We know sex sells and we are accustomed to seeing bikini-clad women employed to hawk cars, burgers and beer on television. And that’s just the Super Bowl ads.
But in Everett and throughout Snohomish County and the rest of the region, we’ve also seen it used to sell coffee, often 3 feet or less away from car windows at ubiquitous “bikini barista” stands, that uniquely Northwest brew of coffee and titillation.
If it had been left at that — nothing more than baristas in bikinis handing out 16-ounce mochas — those of us who enjoy coffee served with light cream and more modesty might have been content to look away and allow the stands as a practice of free markets and free expression.
For more than a decade now, that’s not what’s been happening.
Too often the stands have been fronts for exchanging tips for a quick flash and other sexual performances on up to acts of prostitution, much of it tracked in the pages of The Herald.
Among the notable prosecutions was that of the Snohomish owner of a string of stands along Highway 99 in Snohomish and King counties, a former strip club performer who made more than $2 million in profits in three years as baristas accepted $14 tips for $6 cups of coffee in exchange for baring breasts and more.
Carmela Panico, then 52, pleaded guilty in 2014 to second-degree promotion of prostitution and money laundering. The investigation of Panico’s stands also led to the conviction of a then-Snohomish County sheriff’s sergeant, Darrell O’Neill, who was sentenced last year to a year in jail for tipping off Panico to undercover police investigations.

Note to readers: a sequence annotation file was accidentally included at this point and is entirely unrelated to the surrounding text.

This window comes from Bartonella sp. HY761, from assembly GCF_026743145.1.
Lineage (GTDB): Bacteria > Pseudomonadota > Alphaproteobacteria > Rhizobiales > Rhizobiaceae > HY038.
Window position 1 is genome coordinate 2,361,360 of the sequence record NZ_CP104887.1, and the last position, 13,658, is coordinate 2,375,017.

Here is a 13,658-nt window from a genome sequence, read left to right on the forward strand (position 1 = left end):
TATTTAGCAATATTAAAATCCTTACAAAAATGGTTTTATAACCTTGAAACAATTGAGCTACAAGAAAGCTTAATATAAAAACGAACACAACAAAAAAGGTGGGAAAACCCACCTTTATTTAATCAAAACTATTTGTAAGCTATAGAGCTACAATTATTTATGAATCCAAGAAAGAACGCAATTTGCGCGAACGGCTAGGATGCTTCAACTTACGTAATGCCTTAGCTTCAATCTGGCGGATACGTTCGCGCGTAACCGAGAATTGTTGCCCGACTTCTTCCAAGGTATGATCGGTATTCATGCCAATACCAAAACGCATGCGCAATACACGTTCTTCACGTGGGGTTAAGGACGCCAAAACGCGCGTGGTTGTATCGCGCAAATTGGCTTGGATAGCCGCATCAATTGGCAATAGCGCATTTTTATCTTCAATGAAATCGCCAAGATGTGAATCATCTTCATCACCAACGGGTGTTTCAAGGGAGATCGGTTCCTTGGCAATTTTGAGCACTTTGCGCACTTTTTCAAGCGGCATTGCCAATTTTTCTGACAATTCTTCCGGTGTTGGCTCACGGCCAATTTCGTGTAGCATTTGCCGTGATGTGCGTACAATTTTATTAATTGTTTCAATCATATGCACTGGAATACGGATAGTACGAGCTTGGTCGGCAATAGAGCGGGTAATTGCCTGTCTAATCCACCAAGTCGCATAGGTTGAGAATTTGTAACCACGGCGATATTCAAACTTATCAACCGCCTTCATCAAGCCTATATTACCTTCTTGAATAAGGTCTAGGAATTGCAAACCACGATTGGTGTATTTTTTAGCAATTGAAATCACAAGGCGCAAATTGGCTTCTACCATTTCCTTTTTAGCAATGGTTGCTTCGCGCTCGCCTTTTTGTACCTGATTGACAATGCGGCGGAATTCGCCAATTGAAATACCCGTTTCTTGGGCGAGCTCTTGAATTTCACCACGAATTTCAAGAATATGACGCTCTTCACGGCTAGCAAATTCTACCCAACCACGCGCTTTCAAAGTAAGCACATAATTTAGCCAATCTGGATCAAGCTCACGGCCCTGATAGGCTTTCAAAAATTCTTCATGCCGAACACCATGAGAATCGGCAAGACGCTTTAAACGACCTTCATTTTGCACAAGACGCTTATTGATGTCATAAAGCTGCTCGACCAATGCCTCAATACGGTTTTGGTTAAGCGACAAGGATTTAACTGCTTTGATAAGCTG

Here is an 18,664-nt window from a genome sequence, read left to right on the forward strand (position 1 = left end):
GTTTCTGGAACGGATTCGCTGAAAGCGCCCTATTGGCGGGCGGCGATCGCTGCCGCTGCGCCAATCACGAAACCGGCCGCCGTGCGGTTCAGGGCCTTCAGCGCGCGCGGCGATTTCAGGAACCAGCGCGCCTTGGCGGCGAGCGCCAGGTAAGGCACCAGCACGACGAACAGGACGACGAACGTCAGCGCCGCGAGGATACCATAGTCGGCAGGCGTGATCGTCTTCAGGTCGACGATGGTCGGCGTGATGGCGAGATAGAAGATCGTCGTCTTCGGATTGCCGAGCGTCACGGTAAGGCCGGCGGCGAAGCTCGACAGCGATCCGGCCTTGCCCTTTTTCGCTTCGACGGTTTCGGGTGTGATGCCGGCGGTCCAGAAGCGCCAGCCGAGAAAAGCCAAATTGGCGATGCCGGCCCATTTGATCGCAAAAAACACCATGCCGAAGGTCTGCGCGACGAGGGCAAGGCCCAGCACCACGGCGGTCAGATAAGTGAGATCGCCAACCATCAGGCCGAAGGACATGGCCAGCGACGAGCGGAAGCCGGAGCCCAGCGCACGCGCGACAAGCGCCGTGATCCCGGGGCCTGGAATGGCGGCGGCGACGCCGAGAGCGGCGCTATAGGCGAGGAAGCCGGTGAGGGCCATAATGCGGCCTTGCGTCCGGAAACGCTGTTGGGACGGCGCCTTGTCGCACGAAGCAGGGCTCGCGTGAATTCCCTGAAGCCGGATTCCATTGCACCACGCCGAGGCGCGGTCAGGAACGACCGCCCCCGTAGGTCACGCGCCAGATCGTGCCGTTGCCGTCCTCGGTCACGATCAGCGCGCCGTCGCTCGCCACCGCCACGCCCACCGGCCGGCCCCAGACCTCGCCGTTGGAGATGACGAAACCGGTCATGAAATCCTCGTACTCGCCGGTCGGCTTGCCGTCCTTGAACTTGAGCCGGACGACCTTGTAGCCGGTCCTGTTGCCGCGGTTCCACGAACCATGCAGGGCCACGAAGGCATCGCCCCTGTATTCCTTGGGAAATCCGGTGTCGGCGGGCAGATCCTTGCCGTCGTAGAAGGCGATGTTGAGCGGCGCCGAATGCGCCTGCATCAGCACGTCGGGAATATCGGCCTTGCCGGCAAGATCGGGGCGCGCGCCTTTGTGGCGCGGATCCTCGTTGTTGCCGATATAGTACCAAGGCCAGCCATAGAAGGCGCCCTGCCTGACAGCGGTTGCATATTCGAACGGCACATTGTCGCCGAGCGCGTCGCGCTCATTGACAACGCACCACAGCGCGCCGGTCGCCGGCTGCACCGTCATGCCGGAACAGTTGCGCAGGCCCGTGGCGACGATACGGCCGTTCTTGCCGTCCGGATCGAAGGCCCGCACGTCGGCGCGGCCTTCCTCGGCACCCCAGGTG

Those convictions aside, however, it has been difficult for law enforcement to keep up with lewd behavior and worse at the stands using existing regulations that regulate adult businesses, which can better shield their activities from public view than can the coffee stands that sit in parking lots and along sidewalks.
Enforcement turns into a whack-a-mole game for police. Police can cite individual baristas, but the stands’ owners, who are “shocked — shocked” that lewd behavior was going on in their establishments, fire the baristas who are caught, then hire others who continue the activity.
The city of Everett has drafted an ordinance for the city council’s consideration that would shift the responsibility to the owners of coffee stands by establishing a dress code. The dress code would require baristas, male and female, to wear more modest attire, nothing more revealing than tank tops, shorts and skirts and forbidding the bikinis, lingerie and even pasties and g-strings worn by some.
But rather than cite the barista for violating the dress code, the ordinance would assess a $250 fine against the stand’s owner for the first violation and require the owner to get a probationary license to operate a “quick service facility” for a five-year period. Two or more violations would result in a $500 fine, another five years tacked onto the probationary license and possible revocation of the license.
Nothing in the ordinance prevents baristas for being cited for instances of indecent exposure, lewd conduct or prostitution they might be responsible for.
The city also is attempting to get ahead of the bikini-barista model being used at other businesses, such as food trucks and fast-food restaurants with drive-up windows. The ordinance and supporting material notes similar problems other U.S. cities have had with bikini hot dog stands and food trucks.
The shift in responsibility to owners should allow Everett to better control illegal acts at the stands and allow the city to protect the health, safety, economic interests and aesthetics for neighbors and the community at large.
The coffee can stay at the stands, but bikinis belong on the beach and lingerie in the bedroom.